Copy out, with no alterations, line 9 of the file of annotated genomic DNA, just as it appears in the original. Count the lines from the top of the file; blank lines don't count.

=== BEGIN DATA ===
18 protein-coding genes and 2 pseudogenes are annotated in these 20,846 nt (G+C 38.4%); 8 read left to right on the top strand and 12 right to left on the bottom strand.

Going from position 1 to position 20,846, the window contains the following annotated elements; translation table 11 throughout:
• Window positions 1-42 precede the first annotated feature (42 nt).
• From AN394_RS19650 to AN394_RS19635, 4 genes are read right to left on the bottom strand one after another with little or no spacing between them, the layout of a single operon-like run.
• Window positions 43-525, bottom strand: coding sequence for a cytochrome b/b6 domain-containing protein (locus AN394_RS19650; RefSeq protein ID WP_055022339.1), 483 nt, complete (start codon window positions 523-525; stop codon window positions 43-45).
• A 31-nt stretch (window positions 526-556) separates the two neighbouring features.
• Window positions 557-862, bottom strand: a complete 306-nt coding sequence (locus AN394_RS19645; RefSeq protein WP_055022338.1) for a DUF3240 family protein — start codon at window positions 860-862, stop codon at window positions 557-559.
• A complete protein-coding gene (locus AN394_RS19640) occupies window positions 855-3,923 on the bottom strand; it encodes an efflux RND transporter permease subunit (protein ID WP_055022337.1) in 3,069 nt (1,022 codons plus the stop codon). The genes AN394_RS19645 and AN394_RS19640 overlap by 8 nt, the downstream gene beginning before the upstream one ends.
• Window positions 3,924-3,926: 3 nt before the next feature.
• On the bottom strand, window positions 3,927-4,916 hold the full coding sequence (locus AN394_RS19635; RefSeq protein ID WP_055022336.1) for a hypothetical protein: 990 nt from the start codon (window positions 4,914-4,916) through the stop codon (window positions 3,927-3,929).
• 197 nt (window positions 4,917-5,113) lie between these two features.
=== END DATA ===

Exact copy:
• Window positions 3,924-3,926: 3 nt before the next feature.